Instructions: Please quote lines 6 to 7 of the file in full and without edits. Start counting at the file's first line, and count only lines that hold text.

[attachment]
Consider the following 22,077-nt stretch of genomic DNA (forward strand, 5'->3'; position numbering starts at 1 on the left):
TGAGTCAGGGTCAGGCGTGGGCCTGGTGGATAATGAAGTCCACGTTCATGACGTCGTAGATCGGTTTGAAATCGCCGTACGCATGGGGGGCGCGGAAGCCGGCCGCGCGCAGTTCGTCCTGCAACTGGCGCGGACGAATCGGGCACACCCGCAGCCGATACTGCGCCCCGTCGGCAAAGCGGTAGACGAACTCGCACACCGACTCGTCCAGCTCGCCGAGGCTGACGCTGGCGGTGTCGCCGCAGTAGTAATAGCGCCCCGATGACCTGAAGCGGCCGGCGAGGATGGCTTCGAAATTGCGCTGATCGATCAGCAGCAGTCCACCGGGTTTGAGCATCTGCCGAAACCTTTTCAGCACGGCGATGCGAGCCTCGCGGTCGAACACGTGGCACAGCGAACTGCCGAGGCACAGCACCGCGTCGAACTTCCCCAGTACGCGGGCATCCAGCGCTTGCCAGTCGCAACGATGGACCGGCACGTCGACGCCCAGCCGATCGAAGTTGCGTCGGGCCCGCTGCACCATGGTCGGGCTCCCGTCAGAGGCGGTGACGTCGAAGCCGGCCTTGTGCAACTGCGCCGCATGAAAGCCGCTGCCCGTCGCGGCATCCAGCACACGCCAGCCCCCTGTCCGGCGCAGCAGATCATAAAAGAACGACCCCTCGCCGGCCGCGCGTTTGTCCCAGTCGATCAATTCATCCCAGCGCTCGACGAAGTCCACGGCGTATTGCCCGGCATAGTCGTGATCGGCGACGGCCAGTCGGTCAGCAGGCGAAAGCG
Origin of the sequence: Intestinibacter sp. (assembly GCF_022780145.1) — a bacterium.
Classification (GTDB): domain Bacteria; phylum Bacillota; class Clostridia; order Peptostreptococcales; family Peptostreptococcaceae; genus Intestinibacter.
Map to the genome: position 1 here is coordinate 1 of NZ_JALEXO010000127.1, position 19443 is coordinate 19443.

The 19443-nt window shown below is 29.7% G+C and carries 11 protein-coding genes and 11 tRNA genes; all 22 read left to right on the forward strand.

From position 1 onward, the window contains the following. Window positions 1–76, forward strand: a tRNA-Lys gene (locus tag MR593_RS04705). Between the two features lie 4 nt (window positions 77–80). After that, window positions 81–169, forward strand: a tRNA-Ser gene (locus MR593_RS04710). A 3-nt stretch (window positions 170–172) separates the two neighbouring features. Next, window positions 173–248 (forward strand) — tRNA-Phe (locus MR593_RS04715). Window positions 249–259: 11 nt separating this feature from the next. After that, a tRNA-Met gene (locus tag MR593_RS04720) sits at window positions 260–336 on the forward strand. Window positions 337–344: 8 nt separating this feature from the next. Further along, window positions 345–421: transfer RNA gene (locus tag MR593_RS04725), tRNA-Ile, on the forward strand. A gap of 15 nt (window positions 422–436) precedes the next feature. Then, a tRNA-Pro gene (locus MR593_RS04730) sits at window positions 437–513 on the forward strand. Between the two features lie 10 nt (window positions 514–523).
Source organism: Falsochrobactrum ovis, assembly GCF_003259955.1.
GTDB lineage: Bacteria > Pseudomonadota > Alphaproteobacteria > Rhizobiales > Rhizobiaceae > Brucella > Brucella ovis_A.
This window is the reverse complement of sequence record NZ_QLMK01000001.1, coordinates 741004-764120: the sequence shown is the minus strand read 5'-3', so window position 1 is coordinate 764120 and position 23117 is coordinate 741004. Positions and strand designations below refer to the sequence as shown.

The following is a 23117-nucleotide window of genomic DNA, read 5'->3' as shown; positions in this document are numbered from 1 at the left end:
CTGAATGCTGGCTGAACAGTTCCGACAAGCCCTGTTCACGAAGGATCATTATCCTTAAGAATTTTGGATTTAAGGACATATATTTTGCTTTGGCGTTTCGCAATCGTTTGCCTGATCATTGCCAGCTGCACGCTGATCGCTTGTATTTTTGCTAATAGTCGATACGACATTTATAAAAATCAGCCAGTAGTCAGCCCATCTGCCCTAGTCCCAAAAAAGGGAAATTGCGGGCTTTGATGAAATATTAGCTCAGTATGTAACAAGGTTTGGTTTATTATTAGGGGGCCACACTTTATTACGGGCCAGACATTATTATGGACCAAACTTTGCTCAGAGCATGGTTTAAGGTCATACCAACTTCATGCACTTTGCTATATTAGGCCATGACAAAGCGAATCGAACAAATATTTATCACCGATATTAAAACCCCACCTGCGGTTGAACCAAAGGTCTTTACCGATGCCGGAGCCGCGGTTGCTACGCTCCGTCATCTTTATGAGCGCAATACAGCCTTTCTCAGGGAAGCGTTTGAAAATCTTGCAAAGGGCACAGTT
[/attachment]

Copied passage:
The 19443-nt window shown below is 29.7% G+C and carries 11 protein-coding genes and 11 tRNA genes; all 22 read left to right on the forward strand.

From position 1 onward, the window contains the following. Window positions 1–76, forward strand: a tRNA-Lys gene (locus tag MR593_RS04705). Between the two features lie 4 nt (window positions 77–80). After that, window positions 81–169, forward strand: a tRNA-Ser gene (locus MR593_RS04710). A 3-nt stretch (window positions 170–172) separates the two neighbouring features. Next, window positions 173–248 (forward strand) — tRNA-Phe (locus MR593_RS04715). Window positions 249–259: 11 nt separating this feature from the next. After that, a tRNA-Met gene (locus tag MR593_RS04720) sits at window positions 260–336 on the forward strand. Window positions 337–344: 8 nt separating this feature from the next. Further along, window positions 345–421: transfer RNA gene (locus tag MR593_RS04725), tRNA-Ile, on the forward strand. A gap of 15 nt (window positions 422–436) precedes the next feature. Then, a tRNA-Pro gene (locus MR593_RS04730) sits at window positions 437–513 on the forward strand. Between the two features lie 10 nt (window positions 514–523).